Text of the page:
Earlier this month I wrote to my mother and told her about this.  I also gave her your phone number.  I have a very good memory for phone numbers.  So she may call you. 

I won’t try to tell you anything about this place.  I know Wolfe has already more than adequately described it.  However, if it will ease your mind any, I can tell you truthfully that Wolfe is in damned good health, fairly happy (we all want to get home) and not in any danger at all.  So don’t worry about him.  He will be all right and he knows how to take care of himself. 

Well, this is all.  Give my wishes for a happy and prosperous New Year to Mr. Freudenheim, Babe, Top, and Selma.

Sincerely,
Max.

____________________

Lt. Maxwell A. Daroff, 0-358639
1st Plat. Co. A 440 Sig. Bn.
(Const.) APO 929
c/o Postmaster, San Francisco

Sat., Sept. 12, 1942
New Guinea

Dearest Family:

“Le shonah tovo teeosevu (Hebrew).  [The word “Hebrew” was inserted by the writer for the benefit of the army censors. – Ed. Note.]

In the event that you didn’t receive my last greetings, which I wrote Thursday, services were held here in New Guinea – Friday night at 7 P.M.  Twenty-five men attended – including Lt. Max Daroff.  Really, you could have knocked me over with a pin.  Yep, he is here.  His brother, Lt. Sid Daroff, is in “Aussie”.  He told me about all of you, for which I am very much thankful.

Light night Max and I conducted, but today, at 9 A.M., 50 men were present – I did a solo.  The boys admitted that it was conducted quite well – (mind you, I know very little).

Incidentally, my tour of one week’s K.P. has ended – I am very thankful.  Pop’s package of Dunhills, razor blades, and matches came this P.M.  Gee, but they came in damm handy – all three items!

How I miss you all – you’ll never know.  Oh, yes, after services today Max, Sgt. Herb Glovin (who’s from Wynnefield) and I were talking about what we would be doing were we home.  Max and I agreed that we would be standing outside the West Phila. Com. Center.  Herb, undoubtedly would be at Horn and Hardart’s for coffee.  It was suddenly busted up when I had to wash 6 tubs and cut wood for the next fire.  Chopping with an axe, here, does one good.  Sweating profusely – is the main attraction.  But it really builds one’s shoulders and arm muscles.

It has been almost 10 days since I last heard from you.  We, here, haven’t gotten a thing, even from “Aussie”.

Let me now, before I go on further, reassure you that I am OK – fit as a fiddle, and away from any danger.  Since I haven’t a camera I’m having a portrait done here – by one of our lads.  You probably have received my native pieces and Top [brother] has his boomerang.  Also, I’ve sent a portrait of a native family to you.  Hope you get the lot.  Possibly I’ll be able to procure a few more novelties, grass skirts – arrows, native instruments, things that are not too large to be mailed.  If I mailed a lizard, he’d die enroute.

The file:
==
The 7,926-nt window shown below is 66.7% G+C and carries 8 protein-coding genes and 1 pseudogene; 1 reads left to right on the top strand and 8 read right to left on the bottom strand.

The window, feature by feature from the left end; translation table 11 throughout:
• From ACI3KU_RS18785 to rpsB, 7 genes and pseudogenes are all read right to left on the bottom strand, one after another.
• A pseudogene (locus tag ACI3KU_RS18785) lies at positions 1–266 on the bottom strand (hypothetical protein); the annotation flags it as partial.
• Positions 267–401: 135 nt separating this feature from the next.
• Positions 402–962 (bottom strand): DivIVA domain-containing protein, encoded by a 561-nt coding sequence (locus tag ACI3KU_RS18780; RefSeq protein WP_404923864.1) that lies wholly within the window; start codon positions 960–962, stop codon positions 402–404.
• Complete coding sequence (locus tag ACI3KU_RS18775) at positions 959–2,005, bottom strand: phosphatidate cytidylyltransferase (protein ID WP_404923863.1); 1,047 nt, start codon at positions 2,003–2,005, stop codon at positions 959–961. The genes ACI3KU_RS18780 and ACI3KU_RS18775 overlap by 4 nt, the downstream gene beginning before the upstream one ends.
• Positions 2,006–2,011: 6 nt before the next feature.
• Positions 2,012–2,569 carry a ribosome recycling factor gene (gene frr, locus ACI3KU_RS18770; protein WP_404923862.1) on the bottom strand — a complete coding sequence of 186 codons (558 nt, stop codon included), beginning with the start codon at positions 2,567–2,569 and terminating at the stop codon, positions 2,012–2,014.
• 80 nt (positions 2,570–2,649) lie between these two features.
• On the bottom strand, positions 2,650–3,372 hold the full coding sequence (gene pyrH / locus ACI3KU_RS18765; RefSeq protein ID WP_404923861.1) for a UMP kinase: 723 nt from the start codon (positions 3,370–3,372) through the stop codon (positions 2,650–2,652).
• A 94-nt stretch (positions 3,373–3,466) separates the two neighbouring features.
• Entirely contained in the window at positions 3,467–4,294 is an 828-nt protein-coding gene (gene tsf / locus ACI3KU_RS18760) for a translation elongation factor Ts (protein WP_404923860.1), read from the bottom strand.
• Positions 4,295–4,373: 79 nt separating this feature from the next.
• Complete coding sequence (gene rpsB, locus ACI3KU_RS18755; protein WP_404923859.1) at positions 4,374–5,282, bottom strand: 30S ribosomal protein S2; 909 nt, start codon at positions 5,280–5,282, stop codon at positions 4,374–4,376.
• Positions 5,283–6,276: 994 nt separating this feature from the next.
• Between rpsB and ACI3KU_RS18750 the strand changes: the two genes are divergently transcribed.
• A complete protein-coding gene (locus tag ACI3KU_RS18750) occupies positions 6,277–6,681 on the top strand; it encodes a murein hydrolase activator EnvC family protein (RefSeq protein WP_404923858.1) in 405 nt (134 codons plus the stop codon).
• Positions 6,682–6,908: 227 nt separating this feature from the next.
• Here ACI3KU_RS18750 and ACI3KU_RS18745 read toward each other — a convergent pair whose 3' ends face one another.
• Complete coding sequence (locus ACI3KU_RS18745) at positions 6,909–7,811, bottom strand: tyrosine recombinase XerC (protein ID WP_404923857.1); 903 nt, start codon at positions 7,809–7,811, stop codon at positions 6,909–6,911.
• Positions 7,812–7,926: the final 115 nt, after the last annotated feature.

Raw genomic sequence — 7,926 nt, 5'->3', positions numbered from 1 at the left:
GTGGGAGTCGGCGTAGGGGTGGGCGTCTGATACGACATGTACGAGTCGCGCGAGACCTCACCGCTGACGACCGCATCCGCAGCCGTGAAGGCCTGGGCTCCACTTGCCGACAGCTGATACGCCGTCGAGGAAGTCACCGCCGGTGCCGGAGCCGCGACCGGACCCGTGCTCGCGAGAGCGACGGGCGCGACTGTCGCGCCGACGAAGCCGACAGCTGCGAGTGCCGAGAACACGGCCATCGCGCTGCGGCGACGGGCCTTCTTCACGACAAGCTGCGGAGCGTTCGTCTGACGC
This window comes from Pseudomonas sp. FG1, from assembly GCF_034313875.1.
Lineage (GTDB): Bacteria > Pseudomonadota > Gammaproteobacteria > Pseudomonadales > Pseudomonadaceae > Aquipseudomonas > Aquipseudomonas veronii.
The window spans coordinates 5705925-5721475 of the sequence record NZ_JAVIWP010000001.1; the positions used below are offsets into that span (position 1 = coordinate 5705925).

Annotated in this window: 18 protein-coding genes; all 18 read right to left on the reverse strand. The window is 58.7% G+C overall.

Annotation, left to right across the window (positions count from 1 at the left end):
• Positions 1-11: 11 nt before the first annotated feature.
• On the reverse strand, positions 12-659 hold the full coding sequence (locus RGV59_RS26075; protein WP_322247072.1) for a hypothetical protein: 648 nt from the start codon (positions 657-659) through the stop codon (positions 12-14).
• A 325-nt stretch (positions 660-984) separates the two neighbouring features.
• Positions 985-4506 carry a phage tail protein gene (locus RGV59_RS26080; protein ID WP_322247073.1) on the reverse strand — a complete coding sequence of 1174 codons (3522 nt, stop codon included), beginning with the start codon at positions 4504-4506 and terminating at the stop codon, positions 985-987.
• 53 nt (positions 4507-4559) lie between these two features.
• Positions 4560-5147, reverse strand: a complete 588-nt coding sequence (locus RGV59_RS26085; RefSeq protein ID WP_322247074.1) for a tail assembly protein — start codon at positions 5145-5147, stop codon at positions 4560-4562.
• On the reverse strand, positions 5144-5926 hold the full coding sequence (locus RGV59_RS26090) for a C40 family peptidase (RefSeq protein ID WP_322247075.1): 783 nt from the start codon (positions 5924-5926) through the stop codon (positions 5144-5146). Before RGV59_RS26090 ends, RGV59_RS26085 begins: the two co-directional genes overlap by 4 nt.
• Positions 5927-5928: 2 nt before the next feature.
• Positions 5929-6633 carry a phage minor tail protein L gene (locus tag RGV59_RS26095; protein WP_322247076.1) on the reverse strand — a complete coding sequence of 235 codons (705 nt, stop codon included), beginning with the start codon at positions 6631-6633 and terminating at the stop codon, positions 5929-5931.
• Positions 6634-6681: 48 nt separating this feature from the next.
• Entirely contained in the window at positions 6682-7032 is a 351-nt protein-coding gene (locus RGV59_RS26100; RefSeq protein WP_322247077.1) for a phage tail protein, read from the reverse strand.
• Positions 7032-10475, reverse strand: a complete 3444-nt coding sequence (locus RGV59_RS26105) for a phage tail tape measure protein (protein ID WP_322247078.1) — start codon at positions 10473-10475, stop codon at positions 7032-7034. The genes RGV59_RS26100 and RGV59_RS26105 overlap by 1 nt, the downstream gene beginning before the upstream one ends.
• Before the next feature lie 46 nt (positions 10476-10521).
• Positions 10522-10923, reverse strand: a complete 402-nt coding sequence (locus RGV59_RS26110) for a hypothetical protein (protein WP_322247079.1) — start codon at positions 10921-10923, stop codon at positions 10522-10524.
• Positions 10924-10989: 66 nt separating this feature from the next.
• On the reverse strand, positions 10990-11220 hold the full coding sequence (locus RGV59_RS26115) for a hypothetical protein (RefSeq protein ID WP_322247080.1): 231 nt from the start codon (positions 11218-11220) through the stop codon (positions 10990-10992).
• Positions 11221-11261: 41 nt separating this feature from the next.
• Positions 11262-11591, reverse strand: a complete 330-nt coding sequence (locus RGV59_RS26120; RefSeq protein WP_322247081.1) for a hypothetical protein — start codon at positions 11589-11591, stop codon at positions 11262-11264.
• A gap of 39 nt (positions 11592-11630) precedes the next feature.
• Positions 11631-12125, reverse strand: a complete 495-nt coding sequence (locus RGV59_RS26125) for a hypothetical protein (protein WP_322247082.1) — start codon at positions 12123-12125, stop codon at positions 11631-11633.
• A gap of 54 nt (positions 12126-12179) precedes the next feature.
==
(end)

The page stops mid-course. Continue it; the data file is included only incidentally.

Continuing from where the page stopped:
Last night I went to the movies and saw “Three Sons” – Boy, it was from hunger.

Received cigs from Syl’s sister and brother-in-law.  Nice people.  Stepped on a nail last P.M. about 20:00 hours and got a tetnus “shot”.  Jeeze, but it’s hot!  I change clothes twice a day and shower twice – when it can be done.  Naturally, we dress on Sunday.  Yep – I put my socks on.  Abbreviated shorts, shoes and sun helmet I wear everyday, but I like to dress up on Sunday – I put on socks.  Ho, hum.

Saw a short concerning skiing – darned near caught a cold.

From what the boys (new arrivals) have told me – the people in the States don’t even know that a war is going on.  They had better be careful.  We do need a lot of things.  I hope production will be speeded up more – we that we may be able to use some of it.

Did you ever taste “Aussie” baked beans?  No – DON’T.  I think one word to the wise is sufficient.

Come on gang – news is the thing, and not about the war, either.  I love you all and miss you all horribly.

____________________

New Guinea
Sept. 23, 1942

Well, well, it’s 4 days, or is it 5, since I last wrote you?  Have been very, very busy here of late.  I no longer count the days since we’ve left.  They seem no longer to hold any significance.  Each day being more like the preceding one.  Of course there are moments of tribulation, but they don’t remain as a memory.  All I personally think about is 6237 [Christian Street].  Naturally, things happen here, that don’t occur at home, but I can assure you, that when we do get home – you’ll hear very little from me – concerning New Guinea – I shall relate, however, the funnier side, the side that really, to us, is the morale builder.  Enough of my sentimentality.  What’s new?  How is everyone?

Big news!  We are to get a furlough!  Vacation to you people.  Not all at once – just a very few at a time.  Sort of a rest – if you want to call it that.  Where are we going?  Well, that all depends.  All, I’m sure are going to “somewhere in Australia” – I, back to see the “Greens” and “Cromwells” and a host of friends.  Regardless of the length of time we get – I’m sure that we will spend it having a grand time.

I still don’t drink – and I’m still not tatooed.  Then after that is over – back to New Guinea.  When will it begin?  There again, I can’t answer.  I don’t know.  Maybe a month, maybe two – who knows?  We talk about it incessantly.  Plan – and re-plan.  Jeezel – but it will be great.  I mean it will be something.  Enough of this.